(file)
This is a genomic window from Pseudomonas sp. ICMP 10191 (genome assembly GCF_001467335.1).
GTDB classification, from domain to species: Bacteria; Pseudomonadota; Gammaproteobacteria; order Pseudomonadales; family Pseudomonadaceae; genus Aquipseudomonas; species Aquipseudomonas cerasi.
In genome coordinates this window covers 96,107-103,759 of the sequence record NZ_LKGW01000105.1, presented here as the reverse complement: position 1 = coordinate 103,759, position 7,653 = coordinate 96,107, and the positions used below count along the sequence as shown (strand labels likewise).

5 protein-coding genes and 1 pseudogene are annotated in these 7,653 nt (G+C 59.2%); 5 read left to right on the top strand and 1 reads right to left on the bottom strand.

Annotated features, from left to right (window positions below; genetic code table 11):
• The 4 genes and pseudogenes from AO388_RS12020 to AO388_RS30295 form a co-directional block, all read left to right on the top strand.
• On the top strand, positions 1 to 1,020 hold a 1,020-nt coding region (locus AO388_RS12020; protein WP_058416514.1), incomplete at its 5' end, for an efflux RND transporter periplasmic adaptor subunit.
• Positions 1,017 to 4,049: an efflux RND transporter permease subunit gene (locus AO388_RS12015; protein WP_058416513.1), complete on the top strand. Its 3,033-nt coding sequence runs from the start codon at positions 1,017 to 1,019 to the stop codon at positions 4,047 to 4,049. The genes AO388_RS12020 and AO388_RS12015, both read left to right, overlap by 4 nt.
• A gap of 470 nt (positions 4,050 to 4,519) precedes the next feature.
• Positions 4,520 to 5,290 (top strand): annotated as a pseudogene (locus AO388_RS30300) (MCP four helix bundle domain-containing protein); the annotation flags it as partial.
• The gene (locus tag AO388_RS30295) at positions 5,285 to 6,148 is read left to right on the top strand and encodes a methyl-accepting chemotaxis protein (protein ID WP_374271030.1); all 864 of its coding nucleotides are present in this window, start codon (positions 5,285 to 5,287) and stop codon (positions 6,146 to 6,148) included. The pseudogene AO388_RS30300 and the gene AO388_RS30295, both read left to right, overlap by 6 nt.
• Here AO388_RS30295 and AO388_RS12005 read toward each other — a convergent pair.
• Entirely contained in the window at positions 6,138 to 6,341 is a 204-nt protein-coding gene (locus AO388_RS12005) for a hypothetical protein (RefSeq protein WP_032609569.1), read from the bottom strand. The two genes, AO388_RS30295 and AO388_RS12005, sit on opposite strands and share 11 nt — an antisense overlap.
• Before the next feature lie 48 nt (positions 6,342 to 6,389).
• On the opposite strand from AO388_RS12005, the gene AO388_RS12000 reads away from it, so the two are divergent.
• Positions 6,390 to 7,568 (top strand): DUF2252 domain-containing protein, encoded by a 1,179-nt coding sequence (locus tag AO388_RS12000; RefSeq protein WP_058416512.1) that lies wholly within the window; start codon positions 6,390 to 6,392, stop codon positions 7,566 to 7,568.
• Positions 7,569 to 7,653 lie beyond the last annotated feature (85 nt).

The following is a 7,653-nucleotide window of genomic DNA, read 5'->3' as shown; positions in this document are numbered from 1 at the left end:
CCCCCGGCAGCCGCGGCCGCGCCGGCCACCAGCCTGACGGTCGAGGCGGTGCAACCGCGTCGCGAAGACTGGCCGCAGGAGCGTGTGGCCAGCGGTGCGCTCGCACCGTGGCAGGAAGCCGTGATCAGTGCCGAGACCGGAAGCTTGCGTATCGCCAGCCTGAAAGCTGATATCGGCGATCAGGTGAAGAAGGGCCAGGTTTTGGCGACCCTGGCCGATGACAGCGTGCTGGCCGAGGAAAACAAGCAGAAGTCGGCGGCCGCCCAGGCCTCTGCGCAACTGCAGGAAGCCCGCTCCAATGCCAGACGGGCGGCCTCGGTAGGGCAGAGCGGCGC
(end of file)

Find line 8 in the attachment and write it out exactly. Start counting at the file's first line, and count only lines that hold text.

• Positions 1,017 to 4,049: an efflux RND transporter permease subunit gene (locus AO388_RS12015; protein WP_058416513.1), complete on the top strand. Its 3,033-nt coding sequence runs from the start codon at positions 1,017 to 1,019 to the stop codon at positions 4,047 to 4,049. The genes AO388_RS12020 and AO388_RS12015, both read left to right, overlap by 4 nt.